Peace Pole Public Art Project

The Peace Pole Project was funded in part by the Mass Cultural Council, a state agency, the Bedford Cultural District and First Parish Bedford's Social Responsibility Council. The project was conceived and directed by Bedford artist Christine Wojnar.

Artist Statements

Crowley ArtCollette Crowley

For this project I created art containing messages and images which speak to my beliefs about actions and ways of thinking that have the potential to create or promote peace in small and big ways. I believe that we can promote peace by addressing climate change as a way to preserve environmental resources in order to alleviate conflict and migration resulting from lack of basic resources. I believe that we can promote peace by looking upon one another compassionately as if we are familiar and casting away notions of otherness in the ways we interact. I believe that we should listen to children who come to the world with fresh eyes and the ability to clearly see how we should treat one another and the planet, from children in our homes to child activists trying to make a difference in the world. Topping the pole on each side is a solid color taken from the medicine wheel in Native American cultures, representing the four directions and the four races on Earth; the phrase "Miktauye Oyasin" comes to mind meaning, "All my relations." These ideas are nothing new, and so it was important to me to refer to them in my work.

Colette Crowley works with the Mitakuye Foundation's Hoye Wayelo ("I am sending a voice") summer arts program where she helps to offer arts opportunities to Native youth in and near the Pine Ridge Reservation in South Dakota. She is a licensed mental health counselor and registered art therapist living in Ipswich, MA with her husband and baby girl.

Hy Zhitnik ArtHy Zhitnik

Peace Begins From Within.

A plant begins from seed, grows, then flowers and ultimately bears fruit. Likewise, inner peace can be cultivated, allowing us to face the world fresh in each moment. Then no matter what is happening "out there," we can experience peace to some extent within, and flow with whatever situation that is present before us.

The secondary words on the pole-breathe, notice, accept, evolve-lay out just one of many ways of entering this sacred space, to which we all have access. Breathing, noticing and accepting are direct actions we can take to bring about mindfulness and reflection. Evolving-to a better place, both individually and communally-can result from continued mindfulness and reflection. This better place within us is already there, just covered over. Peace in our communities, despite our differences, is more possible if we start from peace within.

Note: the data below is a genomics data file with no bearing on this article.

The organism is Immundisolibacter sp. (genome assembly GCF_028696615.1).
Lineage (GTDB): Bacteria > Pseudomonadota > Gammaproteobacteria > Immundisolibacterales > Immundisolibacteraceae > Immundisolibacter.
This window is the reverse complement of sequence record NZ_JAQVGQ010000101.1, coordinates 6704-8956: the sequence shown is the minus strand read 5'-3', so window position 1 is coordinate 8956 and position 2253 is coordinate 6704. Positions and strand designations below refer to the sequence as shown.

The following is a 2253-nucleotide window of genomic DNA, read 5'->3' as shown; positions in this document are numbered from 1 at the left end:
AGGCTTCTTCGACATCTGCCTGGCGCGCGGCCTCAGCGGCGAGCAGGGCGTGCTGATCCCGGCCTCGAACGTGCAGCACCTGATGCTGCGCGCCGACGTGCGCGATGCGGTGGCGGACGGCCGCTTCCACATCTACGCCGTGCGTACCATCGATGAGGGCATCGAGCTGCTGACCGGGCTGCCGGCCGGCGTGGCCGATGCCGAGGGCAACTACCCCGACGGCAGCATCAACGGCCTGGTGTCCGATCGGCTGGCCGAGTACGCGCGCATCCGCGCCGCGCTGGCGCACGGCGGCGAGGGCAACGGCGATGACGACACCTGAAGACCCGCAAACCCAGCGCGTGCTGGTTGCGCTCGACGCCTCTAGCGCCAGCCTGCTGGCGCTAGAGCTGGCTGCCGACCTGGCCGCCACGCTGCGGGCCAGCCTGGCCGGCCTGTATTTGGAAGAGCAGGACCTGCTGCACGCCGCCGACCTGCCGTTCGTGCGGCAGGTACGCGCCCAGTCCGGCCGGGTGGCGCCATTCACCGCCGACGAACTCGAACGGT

The plant paintings on the pole are hand-painted versions of graphic illustrations by Sky vector.

Sarah Scoville ArtSarah Scoville

My family and I have lived in Bedford for 12 years. We love the town, sense of community, and been participating in it fully. Public School, town government, youth sports, church, encouraging small business to name a few of the parts of the community we touch. My plan for the Peace Pole to is to depict a diverse and bright town with different color homes and encourage the sense of community with the words "Home" and "Community". The design will complement the utility box I painted on Great Road

Simply Sarah Art

Vivianna Mo ArtVivianna Mo

A dove carrying an olive branch is often what people picture first when they hear the word "peace." I sometimes forget that there is also a symbol for it because the dove, to me, is more memorable. There are so many different representations of peace when you Google search the word, but a common theme I wanted to include is the idea of togetherness and community.

Each side of the peace pole represents different aspects that come together to make up the phrase "May peace prevail on Earth." Starting with "May," it represents peace and tranquility in daily life. The next one represents innovation and growth. I wanted to use a flower that symbolizes growth- whether it is personal growth, growth within the community, or growth occurring in the world. Therefore, the flower in this is a goldenrod/solidago, which symbolizes good fortune, growth, and encouragement. The third side symbolizes longevity and endurance. Additionally, the tiger represents strength to continue to persevere and strive for a more peaceful world. Finally, the last side represents the connection with people beyond our community.

I want people to feel at peace when they see my work, but also be empowered to connect with others as a community. That is why each side also has a hand reaching out and ends with two hands holding. Togetherness is the overall theme of this artwork, along with peace.

There is more to peace than just the symbol and the dove. Peace is whimsical. Peace is tranquil. Peace is calming. Peace is also strength, unity, and growth. There are a lot of steps to reach a peaceful world (especially today), but as a community, we are one step closer to reaching it.

Christine Wojnar, Peace Pole Project Creator

The Peace Pole has evolved over time to become an artistic expression of inspiration, hope and beauty in many forms. During our lockdown last year, I was inspired by the creativity of our residents, especially the children, as we made chalk drawings on the streets, hung pictures and teddy bears in windows to uplift and encourage one another. I made a peace pole for my front yard. Knowing about our town's impending designation as a cultural district, I suggested an installation of 'peace poles' as a way to inspire, give hope and encouragement as we emerge from this difficult year.

Please see a map of the four peace pole locations.

Peace Pole Sites Map